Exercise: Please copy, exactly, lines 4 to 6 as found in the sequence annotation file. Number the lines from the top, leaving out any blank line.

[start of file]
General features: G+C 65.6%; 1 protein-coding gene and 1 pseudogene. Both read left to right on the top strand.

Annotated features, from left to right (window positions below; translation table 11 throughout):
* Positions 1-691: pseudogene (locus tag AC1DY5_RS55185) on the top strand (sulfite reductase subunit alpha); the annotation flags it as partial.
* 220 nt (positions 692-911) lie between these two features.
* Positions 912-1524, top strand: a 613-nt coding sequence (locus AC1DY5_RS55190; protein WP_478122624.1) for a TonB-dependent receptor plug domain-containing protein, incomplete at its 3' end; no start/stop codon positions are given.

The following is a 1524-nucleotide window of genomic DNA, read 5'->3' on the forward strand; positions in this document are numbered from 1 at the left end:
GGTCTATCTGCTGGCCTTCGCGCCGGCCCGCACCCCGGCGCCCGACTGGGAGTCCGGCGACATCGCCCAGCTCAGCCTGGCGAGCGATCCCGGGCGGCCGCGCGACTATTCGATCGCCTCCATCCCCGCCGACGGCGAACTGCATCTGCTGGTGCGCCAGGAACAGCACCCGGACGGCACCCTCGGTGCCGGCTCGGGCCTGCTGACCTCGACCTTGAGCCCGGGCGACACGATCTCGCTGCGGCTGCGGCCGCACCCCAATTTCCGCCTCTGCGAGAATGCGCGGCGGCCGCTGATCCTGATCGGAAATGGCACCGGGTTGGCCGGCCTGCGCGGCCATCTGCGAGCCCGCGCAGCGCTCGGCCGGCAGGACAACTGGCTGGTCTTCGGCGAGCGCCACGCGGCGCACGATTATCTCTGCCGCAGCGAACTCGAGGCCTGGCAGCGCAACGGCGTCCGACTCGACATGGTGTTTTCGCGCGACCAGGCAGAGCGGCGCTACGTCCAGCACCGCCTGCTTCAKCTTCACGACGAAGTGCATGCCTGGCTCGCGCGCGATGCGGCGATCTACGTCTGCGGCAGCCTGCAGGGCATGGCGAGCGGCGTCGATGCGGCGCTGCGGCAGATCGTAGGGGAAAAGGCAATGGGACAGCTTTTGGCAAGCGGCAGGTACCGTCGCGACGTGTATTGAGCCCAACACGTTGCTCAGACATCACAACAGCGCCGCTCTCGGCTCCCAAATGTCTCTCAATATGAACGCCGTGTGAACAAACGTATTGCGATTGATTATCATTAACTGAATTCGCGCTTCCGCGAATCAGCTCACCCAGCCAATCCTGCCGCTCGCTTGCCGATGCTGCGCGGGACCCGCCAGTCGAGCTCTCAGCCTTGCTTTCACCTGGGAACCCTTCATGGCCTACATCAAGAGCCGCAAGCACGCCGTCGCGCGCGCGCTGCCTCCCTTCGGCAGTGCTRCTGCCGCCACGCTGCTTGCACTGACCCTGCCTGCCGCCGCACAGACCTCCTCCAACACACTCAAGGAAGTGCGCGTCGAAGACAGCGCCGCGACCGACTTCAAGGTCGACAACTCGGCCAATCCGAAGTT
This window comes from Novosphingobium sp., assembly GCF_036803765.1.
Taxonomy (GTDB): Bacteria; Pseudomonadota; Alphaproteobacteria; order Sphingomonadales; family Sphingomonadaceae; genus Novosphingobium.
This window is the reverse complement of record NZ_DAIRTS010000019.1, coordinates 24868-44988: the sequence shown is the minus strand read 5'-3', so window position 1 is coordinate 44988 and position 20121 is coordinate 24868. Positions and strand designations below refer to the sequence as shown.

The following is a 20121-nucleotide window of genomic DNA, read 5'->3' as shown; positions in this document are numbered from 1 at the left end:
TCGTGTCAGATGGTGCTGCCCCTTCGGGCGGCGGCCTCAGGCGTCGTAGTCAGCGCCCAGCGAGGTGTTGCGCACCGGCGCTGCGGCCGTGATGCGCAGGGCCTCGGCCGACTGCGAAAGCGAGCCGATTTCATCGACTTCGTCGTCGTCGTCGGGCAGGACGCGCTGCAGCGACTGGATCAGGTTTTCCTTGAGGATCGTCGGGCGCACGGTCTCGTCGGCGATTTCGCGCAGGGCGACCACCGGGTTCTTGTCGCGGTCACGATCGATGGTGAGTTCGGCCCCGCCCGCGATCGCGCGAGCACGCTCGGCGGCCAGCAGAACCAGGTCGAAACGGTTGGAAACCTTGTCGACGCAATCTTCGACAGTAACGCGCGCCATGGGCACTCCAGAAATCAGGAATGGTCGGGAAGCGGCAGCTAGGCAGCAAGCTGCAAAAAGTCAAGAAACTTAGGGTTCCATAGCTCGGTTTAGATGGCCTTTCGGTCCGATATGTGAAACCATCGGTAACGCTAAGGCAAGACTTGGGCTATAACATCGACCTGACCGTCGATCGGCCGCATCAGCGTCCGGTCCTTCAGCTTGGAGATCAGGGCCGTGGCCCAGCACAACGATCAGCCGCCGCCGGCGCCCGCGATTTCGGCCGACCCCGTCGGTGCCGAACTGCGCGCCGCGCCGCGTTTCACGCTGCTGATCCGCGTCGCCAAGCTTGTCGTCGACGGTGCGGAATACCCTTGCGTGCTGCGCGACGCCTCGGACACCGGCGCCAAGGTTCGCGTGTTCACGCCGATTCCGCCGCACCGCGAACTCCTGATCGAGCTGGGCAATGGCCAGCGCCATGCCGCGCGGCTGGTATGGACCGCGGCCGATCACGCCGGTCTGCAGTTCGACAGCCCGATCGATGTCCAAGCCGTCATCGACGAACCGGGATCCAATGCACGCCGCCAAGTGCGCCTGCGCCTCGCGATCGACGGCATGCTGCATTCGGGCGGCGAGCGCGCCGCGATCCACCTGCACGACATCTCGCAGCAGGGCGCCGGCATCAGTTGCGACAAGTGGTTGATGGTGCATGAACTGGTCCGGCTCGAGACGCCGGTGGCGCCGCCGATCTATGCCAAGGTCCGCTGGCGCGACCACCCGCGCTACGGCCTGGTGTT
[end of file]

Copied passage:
* 220 nt (positions 692-911) lie between these two features.
* Positions 912-1524, top strand: a 613-nt coding sequence (locus AC1DY5_RS55190; protein WP_478122624.1) for a TonB-dependent receptor plug domain-containing protein, incomplete at its 3' end; no start/stop codon positions are given.

The following is a 1524-nucleotide window of genomic DNA, read 5'->3' on the forward strand; positions in this document are numbered from 1 at the left end: